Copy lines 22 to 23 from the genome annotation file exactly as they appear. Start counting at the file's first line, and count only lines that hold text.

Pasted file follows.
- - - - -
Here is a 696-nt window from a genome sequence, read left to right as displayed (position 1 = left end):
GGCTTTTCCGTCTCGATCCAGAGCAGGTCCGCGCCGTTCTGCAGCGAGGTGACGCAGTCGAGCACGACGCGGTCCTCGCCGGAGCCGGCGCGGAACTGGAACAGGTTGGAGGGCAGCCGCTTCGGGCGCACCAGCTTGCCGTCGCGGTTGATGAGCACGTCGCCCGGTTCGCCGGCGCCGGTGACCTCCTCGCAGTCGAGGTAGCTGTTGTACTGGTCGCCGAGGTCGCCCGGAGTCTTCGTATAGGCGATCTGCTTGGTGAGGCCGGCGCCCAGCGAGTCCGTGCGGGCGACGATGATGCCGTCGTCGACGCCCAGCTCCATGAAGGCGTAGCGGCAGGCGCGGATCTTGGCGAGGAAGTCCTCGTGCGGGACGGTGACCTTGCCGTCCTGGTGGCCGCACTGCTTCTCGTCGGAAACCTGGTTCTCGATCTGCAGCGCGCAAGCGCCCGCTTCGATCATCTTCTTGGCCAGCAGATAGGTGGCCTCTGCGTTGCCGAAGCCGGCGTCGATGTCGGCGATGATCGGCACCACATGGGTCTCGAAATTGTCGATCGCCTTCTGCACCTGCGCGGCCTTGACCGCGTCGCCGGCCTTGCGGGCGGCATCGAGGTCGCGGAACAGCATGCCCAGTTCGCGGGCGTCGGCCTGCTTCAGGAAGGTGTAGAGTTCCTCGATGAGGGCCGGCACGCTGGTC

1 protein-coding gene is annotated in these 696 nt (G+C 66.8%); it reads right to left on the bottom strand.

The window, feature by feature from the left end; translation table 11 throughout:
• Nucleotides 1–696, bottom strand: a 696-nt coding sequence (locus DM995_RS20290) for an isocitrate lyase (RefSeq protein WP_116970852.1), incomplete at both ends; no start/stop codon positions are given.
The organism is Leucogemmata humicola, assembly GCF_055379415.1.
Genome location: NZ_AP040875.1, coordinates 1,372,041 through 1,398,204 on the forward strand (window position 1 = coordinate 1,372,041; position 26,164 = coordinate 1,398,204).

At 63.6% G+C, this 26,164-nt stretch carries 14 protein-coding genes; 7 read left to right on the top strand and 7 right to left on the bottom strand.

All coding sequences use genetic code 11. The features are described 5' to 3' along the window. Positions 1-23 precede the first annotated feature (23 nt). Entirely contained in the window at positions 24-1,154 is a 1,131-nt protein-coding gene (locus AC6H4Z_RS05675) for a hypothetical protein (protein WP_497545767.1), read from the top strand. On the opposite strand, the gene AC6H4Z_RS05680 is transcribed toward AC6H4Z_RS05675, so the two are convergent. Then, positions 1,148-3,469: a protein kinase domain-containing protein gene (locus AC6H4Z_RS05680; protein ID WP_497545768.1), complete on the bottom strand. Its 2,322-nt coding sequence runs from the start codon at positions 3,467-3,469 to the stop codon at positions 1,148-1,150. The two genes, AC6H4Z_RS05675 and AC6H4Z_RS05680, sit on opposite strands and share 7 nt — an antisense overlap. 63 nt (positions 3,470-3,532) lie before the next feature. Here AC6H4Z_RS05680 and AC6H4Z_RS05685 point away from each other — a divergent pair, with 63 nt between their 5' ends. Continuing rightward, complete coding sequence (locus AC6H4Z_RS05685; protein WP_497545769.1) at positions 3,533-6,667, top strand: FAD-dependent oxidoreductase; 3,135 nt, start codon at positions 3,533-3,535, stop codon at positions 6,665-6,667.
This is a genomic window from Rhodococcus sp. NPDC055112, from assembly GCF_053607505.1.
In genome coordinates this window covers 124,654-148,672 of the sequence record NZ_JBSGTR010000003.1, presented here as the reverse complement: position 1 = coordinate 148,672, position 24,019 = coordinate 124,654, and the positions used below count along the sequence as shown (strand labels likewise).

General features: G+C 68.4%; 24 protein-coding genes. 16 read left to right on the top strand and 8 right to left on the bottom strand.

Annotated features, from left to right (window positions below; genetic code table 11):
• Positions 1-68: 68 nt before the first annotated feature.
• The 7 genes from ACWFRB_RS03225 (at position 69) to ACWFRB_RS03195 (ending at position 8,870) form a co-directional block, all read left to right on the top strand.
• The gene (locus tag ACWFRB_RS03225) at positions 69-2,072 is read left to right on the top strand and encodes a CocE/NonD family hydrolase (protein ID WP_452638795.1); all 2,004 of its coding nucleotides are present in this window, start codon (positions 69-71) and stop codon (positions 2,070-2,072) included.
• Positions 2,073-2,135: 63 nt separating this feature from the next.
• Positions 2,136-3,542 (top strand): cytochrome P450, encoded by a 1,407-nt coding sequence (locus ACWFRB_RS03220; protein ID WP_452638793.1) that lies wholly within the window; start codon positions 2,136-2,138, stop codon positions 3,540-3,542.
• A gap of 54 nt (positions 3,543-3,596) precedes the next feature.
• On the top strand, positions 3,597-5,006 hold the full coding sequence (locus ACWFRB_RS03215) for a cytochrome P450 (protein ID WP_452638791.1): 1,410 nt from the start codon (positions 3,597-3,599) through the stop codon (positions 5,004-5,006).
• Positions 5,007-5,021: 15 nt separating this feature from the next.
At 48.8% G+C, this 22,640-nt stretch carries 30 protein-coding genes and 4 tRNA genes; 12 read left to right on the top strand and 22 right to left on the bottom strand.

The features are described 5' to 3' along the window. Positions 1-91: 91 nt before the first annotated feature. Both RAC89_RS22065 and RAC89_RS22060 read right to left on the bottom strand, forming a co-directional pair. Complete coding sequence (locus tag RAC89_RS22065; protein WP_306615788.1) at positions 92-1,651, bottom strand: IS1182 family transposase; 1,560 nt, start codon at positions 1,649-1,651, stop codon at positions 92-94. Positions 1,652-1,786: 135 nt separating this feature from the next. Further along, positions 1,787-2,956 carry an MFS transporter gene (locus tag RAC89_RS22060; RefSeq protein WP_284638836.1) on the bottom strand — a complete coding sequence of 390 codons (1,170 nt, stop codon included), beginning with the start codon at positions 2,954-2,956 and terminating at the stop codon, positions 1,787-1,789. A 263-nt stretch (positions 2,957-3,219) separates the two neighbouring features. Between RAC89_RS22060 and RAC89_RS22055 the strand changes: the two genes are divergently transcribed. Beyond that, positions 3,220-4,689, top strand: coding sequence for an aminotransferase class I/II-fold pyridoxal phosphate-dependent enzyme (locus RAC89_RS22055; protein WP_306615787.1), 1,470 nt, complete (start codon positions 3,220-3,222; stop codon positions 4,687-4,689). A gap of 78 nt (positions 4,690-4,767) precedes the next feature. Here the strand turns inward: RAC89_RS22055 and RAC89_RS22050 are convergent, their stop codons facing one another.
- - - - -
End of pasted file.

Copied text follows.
At 48.8% G+C, this 22,640-nt stretch carries 30 protein-coding genes and 4 tRNA genes; 12 read left to right on the top strand and 22 right to left on the bottom strand.

The features are described 5' to 3' along the window. Positions 1-91: 91 nt before the first annotated feature. Both RAC89_RS22065 and RAC89_RS22060 read right to left on the bottom strand, forming a co-directional pair. Complete coding sequence (locus tag RAC89_RS22065; protein WP_306615788.1) at positions 92-1,651, bottom strand: IS1182 family transposase; 1,560 nt, start codon at positions 1,649-1,651, stop codon at positions 92-94. Positions 1,652-1,786: 135 nt separating this feature from the next. Further along, positions 1,787-2,956 carry an MFS transporter gene (locus tag RAC89_RS22060; RefSeq protein WP_284638836.1) on the bottom strand — a complete coding sequence of 390 codons (1,170 nt, stop codon included), beginning with the start codon at positions 2,954-2,956 and terminating at the stop codon, positions 1,787-1,789. A 263-nt stretch (positions 2,957-3,219) separates the two neighbouring features. Between RAC89_RS22060 and RAC89_RS22055 the strand changes: the two genes are divergently transcribed. Beyond that, positions 3,220-4,689, top strand: coding sequence for an aminotransferase class I/II-fold pyridoxal phosphate-dependent enzyme (locus RAC89_RS22055; protein WP_306615787.1), 1,470 nt, complete (start codon positions 3,220-3,222; stop codon positions 4,687-4,689). A gap of 78 nt (positions 4,690-4,767) precedes the next feature. Here the strand turns inward: RAC89_RS22055 and RAC89_RS22050 are convergent, their stop codons facing one another.